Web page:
Inside the Beltway
What is going on in Washington?
Last Tuesday, the Senate Appropriations Subcommittee on Labor, Health and Human Services met to markup their FY 2017 appropriations bill. The full Appropriations Committee marked up the bill on Thursday. NASSP’s David Chodak was present for both markups and has been following appropriations closely, meeting with staff from the Committee’s membership over the past month.
Why should principals care?
The draft appropriations bills contain both positives and negatives for principals. First, Title II, Part A, the Supporting Effective Instruction State Grants (previously the Teacher Quality State Grants) have been proposed at $2.055 billion, a $200 million decrease from its Fiscal Year 2016 allocation, and $239 million less than Congress authorized in the Every Student Succeeds Act (ESSA). But on the bright side, NASSP’s advocacy efforts were instrumental in securing report language in the education appropriations bill that calls on the U.S. Department of Education to issue guidance to states on the new 3 percent set-aside for school leadership activities.
In the Press
A recent GAO report found that the number of schools with students who are overwhelmingly poor and Black or Hispanic is growing, and these schools share a number of challenging characteristics. From school years 2000–01 to 2013–14, the percentage of all schools with a high percentage of poor and Black or Hispanic students grew from 9 percent to 16 percent. The schools had disproportionately fewer math, science, and college prep classes coupled with higher suspension rates. The GAO report also looked at three case studies for districts that made policy changes that led to fewer segregated schools in their district.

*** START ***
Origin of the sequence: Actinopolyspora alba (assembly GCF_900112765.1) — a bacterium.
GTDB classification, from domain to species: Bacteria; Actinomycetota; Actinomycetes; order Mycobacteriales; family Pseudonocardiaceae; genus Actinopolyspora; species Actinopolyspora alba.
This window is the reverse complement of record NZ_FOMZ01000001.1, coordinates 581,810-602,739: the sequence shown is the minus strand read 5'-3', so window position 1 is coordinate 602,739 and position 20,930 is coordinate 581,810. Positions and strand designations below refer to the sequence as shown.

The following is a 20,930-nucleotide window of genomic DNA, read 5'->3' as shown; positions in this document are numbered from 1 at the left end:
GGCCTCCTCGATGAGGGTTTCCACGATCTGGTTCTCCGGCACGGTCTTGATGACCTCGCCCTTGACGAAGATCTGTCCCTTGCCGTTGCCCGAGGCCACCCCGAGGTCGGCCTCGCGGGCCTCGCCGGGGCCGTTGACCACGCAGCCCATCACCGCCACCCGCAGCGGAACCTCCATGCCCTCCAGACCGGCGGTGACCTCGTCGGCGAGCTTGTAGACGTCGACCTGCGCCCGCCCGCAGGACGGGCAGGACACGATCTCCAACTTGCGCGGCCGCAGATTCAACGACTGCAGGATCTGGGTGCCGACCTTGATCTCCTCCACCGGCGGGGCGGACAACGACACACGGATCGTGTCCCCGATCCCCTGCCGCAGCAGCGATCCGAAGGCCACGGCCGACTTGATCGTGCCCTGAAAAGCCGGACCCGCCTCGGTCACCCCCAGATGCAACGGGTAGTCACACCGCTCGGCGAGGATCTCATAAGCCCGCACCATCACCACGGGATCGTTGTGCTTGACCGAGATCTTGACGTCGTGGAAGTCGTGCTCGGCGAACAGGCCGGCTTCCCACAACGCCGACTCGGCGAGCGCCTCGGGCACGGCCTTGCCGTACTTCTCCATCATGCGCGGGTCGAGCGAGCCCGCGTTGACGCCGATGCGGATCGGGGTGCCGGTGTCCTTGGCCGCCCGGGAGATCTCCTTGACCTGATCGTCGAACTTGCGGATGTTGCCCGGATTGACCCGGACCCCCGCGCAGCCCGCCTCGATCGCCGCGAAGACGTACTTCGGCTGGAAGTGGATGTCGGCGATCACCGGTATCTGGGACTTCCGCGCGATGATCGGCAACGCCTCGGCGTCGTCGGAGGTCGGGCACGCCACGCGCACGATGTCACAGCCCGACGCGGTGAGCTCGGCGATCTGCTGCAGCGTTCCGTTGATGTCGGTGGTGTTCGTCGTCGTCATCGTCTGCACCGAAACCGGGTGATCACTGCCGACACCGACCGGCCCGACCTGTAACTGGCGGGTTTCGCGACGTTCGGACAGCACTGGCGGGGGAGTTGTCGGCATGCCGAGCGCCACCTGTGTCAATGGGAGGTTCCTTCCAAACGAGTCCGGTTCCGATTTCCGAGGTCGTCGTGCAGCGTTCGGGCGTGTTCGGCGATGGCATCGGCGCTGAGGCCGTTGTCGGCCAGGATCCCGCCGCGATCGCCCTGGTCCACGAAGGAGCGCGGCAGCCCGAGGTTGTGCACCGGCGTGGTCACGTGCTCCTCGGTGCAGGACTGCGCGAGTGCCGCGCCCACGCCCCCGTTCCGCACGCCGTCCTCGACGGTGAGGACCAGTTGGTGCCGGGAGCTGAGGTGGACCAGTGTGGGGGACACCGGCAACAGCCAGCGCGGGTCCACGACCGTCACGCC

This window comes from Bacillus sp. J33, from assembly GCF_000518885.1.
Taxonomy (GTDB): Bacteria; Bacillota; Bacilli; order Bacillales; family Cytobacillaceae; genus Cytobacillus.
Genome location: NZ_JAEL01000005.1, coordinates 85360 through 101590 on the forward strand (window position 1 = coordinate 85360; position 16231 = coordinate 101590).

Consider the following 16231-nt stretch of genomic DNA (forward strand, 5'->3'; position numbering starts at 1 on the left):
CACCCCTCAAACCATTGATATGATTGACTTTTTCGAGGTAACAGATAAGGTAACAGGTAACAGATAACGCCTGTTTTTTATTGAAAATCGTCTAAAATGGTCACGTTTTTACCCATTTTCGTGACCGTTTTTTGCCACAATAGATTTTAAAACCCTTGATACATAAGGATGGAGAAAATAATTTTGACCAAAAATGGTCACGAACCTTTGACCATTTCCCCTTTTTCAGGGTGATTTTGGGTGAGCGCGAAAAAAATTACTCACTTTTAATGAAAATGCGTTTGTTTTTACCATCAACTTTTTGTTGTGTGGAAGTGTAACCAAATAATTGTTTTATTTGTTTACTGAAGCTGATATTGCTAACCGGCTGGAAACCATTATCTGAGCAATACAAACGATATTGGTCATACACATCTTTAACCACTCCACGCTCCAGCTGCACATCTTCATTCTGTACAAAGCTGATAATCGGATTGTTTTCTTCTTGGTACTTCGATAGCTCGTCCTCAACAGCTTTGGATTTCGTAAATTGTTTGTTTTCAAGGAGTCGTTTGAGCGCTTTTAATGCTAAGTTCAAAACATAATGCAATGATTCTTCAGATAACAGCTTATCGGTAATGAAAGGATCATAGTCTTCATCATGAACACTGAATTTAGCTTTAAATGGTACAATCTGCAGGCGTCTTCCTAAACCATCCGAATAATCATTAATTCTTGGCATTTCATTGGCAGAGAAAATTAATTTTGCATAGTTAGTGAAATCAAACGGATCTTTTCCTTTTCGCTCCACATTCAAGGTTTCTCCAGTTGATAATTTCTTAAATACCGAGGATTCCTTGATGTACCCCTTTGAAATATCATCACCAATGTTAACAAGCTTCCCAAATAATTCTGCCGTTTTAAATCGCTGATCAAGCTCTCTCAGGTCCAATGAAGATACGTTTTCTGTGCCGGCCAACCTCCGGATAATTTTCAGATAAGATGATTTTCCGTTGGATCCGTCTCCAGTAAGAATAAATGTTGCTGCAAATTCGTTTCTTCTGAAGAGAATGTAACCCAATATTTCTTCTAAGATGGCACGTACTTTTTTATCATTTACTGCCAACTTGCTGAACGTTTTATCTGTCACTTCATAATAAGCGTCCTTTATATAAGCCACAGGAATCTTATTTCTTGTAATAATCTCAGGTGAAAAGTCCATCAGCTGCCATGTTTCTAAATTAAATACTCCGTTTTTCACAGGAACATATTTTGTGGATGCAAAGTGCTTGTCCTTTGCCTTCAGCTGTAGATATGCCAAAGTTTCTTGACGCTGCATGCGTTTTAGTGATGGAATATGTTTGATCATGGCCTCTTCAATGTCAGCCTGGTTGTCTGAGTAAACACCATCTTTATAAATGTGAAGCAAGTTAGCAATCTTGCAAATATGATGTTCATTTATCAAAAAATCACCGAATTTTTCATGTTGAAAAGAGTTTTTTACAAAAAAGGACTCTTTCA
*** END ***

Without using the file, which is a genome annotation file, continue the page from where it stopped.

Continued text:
The National Association of State Boards of Education published a searchable database of state policies related to college and careers. The database divides policies in this area into two categories: Student Learning Standards and Assessments, and Educator Effectiveness. The first category includes regulations for implementing academic content standards, graduation requirements, and student assessments. Policies can be explored by category and by state. For example, you can look up the graduation requirements for Missouri, and how educator performance is evaluated in Texas.
Teaching to the Test is OK, U.S. News & World Report
In this opinion piece for the U.S. News blog, Knowledge Bank, Michael Hansen of the Brookings Institution argues that teaching to the test may not be the great danger to learning that some claim it to be. He argues that standardized tests may not work for judging all teachers, but they function like speed traps, identifying those teachers who have become too autonomous and have strayed from the set of standards. They also help to identify groups of students who are not being served as well as others. Important to his argument is that the tests must be rigorous and test a high standard of learning agreed to by educators, so that teachers are striving to the level required and not disregarding the tests.
Making the Grade: A 50–State Analysis of School Accountability Systems, Center for American Progress
This report focuses on the structure of school accountability systems at the state level, examining the number of indicators, how they are weighted, the type of things measured, and other pieces in the context of the new ESSA law that will require states to add a nonacademic indicator to their systems and develop a single comprehensive score or grade for each school. The Center for American Progress urges states to set a vision for their accountability systems and carefully weigh the advantages and disadvantages of a simple system versus a more complex system of accountability.